Crap(e) Myrtles & Cushaw Squash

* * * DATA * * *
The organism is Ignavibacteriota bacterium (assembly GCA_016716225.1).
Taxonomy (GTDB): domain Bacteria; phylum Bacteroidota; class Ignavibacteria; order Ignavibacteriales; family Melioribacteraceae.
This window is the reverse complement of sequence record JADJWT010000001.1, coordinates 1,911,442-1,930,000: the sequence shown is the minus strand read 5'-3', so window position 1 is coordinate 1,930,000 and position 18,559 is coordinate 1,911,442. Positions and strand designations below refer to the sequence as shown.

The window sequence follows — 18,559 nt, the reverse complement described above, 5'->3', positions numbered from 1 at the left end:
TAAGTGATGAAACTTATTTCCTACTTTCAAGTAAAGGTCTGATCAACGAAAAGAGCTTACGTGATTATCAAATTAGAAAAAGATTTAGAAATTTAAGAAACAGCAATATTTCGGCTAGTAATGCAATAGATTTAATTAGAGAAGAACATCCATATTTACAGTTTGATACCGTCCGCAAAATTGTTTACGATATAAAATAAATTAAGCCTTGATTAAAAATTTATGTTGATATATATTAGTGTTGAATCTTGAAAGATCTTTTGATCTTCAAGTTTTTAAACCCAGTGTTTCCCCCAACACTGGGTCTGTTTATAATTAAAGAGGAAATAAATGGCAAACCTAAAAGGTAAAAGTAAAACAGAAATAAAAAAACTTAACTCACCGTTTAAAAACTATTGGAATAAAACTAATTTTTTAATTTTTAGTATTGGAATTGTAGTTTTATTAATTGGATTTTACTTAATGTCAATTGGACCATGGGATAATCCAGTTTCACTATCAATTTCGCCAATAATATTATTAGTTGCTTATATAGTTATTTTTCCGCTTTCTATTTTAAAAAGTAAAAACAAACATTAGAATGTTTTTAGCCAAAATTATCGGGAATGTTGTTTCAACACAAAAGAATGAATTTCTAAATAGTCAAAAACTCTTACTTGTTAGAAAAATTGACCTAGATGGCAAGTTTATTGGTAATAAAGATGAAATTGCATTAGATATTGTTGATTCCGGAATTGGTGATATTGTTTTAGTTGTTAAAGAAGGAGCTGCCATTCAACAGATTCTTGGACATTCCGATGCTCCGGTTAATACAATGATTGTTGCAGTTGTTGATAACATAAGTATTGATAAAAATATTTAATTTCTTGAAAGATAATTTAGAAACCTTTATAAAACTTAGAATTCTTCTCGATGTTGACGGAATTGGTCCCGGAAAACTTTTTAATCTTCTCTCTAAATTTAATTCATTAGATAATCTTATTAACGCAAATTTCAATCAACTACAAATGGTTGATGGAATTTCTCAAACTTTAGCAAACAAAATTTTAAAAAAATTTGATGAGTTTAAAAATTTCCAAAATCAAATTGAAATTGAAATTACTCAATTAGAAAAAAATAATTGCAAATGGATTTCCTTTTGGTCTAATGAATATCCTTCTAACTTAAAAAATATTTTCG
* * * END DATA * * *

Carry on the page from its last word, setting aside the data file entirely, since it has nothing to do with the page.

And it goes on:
Crape myrtles are blooming all over the place and Leah is DISGUSTED! What’s triggering this Lagerstroemiaphobia? Perhaps it’s not about the crape myrtles, but rather the living demons of exurban hell? Next, Colleen reports on a storied gourd that vine borers can’t touch: the cushaw squash. Domesticated some time around the dawn of agriculture, the obscure cushaw took on special significance to African American foodways as a “slave food” staple. We discuss plants and memory, the merits of “folklore,” and the importance of heirloom seeds as “living archives” of cultural information. See photos of Colleen’s humongous cushaw plant and drop us a line at www.horticulturati.com. Mentioned in this episode: The Botany Coloring Book by Paul Young; The Crape Myrtle Trails of McKinney; Neil Sperry on topping crape myrtles; Nandina ‘nana”; the “Pool Party Incident” of 2015; Homestead Heart (YouTube); “The Seeds of Survival” (NYT); Kathe Hambrick-Jackson, The River Road African American Museum (Louisiana); Michael W. Twitty, The Cooking Gene by Michael W. Twitty; Farming While Black, by Leah Penniman.